A Shanghai court has sentenced a man to 10 months in prison, reports said yesterday, as the government cracks down on a flood of fake Chinese currency good enough to trick some anti-counterfeiting machines.
Mo Qinsong (莫欽松) was convicted and sentenced for buying and passing on about 550 counterfeit 100 yuan (US$14.50) notes that he bought in southern China and brought with him to Shanghai, the state-run newspaper Shanghai Daily reported.
Mo was also fined 15,000 yuan.
A court official, who would not give his name because he was not allowed to speak to media, confirmed the sentence but would not discuss any details.
Mo paid only 10 yuan for each 100 yuan note he bought, the Shanghai Daily said. It said he was caught while trying to flee from a jewelry shop after he tried to buy a gold necklace using mostly fake bills.
Authorities have been struggling to catch up with a flood of such fake currency in many Chinese cities. The notes are good enough to pass through older counterfeit-cash detectors, and many in Shanghai and other cities have gotten them when making withdrawals from bank ATMs.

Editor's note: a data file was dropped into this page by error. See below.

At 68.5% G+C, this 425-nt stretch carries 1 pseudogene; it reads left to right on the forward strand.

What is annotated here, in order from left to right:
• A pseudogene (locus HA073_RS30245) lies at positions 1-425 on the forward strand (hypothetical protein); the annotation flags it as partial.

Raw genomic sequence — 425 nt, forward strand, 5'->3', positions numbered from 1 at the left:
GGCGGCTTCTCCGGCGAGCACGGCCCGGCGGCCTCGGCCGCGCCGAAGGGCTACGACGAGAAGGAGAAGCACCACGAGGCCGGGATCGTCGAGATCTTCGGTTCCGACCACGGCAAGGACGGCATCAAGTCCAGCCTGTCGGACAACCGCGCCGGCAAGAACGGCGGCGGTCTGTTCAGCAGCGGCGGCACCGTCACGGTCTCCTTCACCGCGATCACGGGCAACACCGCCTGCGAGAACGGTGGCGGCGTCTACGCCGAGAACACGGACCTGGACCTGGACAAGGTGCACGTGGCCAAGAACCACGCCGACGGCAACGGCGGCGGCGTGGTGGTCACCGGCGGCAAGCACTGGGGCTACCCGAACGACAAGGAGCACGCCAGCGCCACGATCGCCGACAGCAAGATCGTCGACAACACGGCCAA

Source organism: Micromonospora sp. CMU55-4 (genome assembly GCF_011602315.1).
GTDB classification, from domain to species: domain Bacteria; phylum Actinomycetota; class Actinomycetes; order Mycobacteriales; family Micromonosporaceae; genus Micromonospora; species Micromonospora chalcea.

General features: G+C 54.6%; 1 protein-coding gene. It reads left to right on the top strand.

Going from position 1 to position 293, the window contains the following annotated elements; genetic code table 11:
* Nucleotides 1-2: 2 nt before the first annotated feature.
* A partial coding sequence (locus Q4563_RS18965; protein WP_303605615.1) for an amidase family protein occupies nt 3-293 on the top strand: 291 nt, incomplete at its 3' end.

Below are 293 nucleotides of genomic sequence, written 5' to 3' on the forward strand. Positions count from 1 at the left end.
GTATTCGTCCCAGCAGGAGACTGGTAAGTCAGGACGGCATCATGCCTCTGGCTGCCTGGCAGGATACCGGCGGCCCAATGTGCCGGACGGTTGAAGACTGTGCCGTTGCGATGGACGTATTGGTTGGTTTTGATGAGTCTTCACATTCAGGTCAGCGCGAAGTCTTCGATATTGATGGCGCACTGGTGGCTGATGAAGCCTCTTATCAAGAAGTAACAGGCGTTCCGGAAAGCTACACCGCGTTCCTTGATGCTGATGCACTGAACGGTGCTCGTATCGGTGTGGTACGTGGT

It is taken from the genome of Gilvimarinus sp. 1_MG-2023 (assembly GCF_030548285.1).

Last summer, a factory worker reportedly testified that he bombed a bus in the southern Chinese city of Guangzhou because he was angry about, among other indignities, finding that 500 yuan of the 600 yuan he had withdrawn from an automatic teller machine was fake.
Police have nabbed counterfeiting ring suspects in several cities, the Shanghai Daily and other reports said, adding that some of the cash was being sold online.
Chinese newspapers published yesterday carried advice on how to spot the fakes, which usually have a serial number beginning with HD90. Among the pointers, they said that metal strips on the fake bills were often broken rather than whole.
Shanghai finished upgrading counterfeit note detectors at its local commercial banks in October, said the reports, which advised businesses to do the same.